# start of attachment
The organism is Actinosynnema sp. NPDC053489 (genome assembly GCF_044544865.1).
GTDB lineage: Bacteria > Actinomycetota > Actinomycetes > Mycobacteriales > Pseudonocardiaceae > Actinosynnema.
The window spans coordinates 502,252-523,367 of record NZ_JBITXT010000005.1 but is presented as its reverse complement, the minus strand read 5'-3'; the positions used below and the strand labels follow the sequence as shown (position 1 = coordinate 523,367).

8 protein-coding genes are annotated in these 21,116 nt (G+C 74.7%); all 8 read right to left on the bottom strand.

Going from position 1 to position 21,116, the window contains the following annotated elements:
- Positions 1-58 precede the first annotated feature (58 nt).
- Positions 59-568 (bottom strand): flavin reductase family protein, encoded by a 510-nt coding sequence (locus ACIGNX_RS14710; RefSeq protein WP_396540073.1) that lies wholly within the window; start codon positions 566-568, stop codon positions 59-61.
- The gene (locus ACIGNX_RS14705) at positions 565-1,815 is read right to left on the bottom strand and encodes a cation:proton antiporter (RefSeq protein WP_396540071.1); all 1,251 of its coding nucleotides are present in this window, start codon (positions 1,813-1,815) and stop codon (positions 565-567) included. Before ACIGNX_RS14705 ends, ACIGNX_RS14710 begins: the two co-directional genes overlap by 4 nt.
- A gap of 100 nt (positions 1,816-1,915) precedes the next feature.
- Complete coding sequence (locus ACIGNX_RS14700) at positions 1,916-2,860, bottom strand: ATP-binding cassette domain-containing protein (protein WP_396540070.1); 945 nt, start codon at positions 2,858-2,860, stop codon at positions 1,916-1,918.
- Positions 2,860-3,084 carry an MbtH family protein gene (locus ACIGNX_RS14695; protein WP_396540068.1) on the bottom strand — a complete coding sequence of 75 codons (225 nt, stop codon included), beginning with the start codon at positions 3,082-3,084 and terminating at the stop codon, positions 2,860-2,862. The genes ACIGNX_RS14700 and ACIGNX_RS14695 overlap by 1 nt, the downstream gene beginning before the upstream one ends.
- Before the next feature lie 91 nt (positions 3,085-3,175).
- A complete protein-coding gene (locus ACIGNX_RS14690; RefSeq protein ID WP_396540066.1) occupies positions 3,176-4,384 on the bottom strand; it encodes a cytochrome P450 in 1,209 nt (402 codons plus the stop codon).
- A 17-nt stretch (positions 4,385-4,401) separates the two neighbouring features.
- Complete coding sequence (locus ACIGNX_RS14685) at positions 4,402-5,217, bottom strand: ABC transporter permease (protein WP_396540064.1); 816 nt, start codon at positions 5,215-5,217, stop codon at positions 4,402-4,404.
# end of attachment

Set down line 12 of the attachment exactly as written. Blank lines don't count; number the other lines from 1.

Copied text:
- Before the next feature lie 91 nt (positions 3,085-3,175).